1. Pray about your Finances

There are so many reasons why people don’t pray about their finances. 

  • Maybe you’ve been irresponsible with your finances in the past, and you feel like that disqualifies you from seeking God in your finances now.
  • Maybe you feel like your finances are too small or too insignificant for you to burden God with.
  • Maybe you aren’t tithing, and you think God won’t hear your money prayers because a church has guilted you into believing that.
  • Maybe you just feel unworthy.

Thankfully, God has already addressed those feelings and fears for us:

  • Philippians 4:6-7(tpt) says: Be saturated in prayer throughout each day, offering your faith-filled requests before God with overflowing gratitude. Tell him every detail of your life, then God’s wonderful peace that transcends human understanding will guard your heart and mind through Jesus Christ.

  • Matthew 6:26 (tpt) says “Consider the birds—do you think they worry about their existence? They don’t plant or reap or store up food, yet your heavenly Father provides them each with food.”

  • I John 5:14-15 (tpt) says “Since we have this confidence, we can also have great boldness before him, for if we ask anything agreeable to his will, he will hear us. And if we know that he hears us in whatever we ask, we also know that we have obtained the requests we ask of him.”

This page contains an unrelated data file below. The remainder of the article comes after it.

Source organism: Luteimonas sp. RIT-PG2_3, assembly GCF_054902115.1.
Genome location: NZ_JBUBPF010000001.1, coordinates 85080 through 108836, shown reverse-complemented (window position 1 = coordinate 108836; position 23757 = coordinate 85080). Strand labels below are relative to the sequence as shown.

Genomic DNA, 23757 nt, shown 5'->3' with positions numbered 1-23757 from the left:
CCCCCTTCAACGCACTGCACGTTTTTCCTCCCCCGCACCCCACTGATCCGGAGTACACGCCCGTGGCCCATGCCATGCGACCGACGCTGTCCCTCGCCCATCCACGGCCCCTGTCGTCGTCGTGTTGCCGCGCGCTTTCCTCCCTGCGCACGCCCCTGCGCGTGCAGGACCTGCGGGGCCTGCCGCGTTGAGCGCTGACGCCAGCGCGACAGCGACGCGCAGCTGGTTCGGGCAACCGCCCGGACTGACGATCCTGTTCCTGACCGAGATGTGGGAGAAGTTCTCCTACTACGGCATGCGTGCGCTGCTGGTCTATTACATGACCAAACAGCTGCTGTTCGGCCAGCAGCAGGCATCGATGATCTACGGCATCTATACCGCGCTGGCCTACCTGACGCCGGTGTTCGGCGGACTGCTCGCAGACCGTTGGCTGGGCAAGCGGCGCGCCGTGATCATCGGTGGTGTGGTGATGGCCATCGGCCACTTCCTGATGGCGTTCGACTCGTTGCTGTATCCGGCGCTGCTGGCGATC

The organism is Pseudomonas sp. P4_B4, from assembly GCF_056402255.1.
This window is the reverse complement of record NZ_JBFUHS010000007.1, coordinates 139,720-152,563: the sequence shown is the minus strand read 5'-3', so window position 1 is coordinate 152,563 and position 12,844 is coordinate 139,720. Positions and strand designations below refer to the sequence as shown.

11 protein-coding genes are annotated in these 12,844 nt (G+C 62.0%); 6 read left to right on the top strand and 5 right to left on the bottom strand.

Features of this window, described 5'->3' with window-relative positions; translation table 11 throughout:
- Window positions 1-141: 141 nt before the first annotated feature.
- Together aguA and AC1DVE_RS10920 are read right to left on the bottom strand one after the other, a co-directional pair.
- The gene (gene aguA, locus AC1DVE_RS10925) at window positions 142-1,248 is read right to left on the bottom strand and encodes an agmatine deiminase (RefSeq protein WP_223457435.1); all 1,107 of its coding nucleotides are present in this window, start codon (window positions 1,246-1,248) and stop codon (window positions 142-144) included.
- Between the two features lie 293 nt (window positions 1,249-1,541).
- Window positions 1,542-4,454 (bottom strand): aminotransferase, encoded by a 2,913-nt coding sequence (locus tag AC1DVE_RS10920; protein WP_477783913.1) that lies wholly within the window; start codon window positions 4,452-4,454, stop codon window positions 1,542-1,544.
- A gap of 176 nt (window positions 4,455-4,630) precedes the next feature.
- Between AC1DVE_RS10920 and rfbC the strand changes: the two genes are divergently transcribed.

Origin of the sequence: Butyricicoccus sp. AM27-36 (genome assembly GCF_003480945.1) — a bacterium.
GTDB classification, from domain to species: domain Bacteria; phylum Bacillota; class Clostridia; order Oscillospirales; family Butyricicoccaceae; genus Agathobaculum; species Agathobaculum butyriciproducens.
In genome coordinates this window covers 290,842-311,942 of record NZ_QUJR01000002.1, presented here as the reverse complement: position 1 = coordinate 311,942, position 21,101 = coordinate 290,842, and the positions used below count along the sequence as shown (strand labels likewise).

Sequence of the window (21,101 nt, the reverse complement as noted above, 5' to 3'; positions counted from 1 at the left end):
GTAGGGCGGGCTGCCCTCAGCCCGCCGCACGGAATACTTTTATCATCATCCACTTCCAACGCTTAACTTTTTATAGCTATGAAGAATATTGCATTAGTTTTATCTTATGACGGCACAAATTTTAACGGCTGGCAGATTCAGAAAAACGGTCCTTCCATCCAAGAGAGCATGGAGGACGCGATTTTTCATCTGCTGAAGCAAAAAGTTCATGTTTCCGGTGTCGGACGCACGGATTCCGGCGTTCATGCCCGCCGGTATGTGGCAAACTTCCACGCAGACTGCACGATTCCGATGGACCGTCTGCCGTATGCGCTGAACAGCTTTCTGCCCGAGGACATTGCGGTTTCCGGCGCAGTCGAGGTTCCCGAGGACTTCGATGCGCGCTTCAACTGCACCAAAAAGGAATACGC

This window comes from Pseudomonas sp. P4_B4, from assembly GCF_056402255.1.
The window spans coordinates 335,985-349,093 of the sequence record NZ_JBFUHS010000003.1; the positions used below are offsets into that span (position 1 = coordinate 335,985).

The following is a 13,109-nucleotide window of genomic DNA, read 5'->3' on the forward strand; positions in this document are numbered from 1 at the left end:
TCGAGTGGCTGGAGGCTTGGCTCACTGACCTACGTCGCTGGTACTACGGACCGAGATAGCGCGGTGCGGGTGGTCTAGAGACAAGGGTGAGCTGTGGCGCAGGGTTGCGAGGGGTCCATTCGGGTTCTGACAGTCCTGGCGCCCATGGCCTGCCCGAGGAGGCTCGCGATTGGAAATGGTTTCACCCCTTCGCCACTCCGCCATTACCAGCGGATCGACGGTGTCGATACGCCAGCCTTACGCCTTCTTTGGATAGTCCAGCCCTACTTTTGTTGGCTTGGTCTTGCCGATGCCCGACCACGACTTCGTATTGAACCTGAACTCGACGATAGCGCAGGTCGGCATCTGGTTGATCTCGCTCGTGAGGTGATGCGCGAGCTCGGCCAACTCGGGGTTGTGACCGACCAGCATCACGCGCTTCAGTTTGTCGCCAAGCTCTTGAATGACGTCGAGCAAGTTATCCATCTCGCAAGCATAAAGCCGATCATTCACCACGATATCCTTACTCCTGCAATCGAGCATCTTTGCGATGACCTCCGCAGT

Finances can be stressful and feel nearly impossible at times. Like anything else, though, with God, they are possible to overcome. 

I hope that you have been encouraged to be honest with yourself and your partner about the reality of your finances and that you can take whatever steps necessary to make positive changes in this area of your life. 

Reflection Questions:

  1. What stresses you out about your finances?
  2. How honest are you and your partner about your financial situation?
  3. What is one practical strategy you can use to relieve some of the stress from your finances?
  4. When was the last time you prayed about your finances? 
  5. What is keeping you from being honest with God about your finances and your desires for your finances?

Success! You're on the list.

4 thoughts on “Focus Your Finances: Finding Financial Freedom

Add yours

  1. Finding financial freedom is so important! Many struggle in that area. Thanks for sharing your experience and honest advice.


  2. Wonderful article. At one time my husband and I were 150,000 in debt. It’s because we had separate bank accounts, no budget, and we were not following God’s ways. Then we discovered Dave Ramsey and once out of debt dedicated our lives to Jesus Christ. It is amazing to live with financial freedom.


  3. Financial Freedom is such a great way to live, Kristen! I appreciate you sharing your financial story; it is inspiring!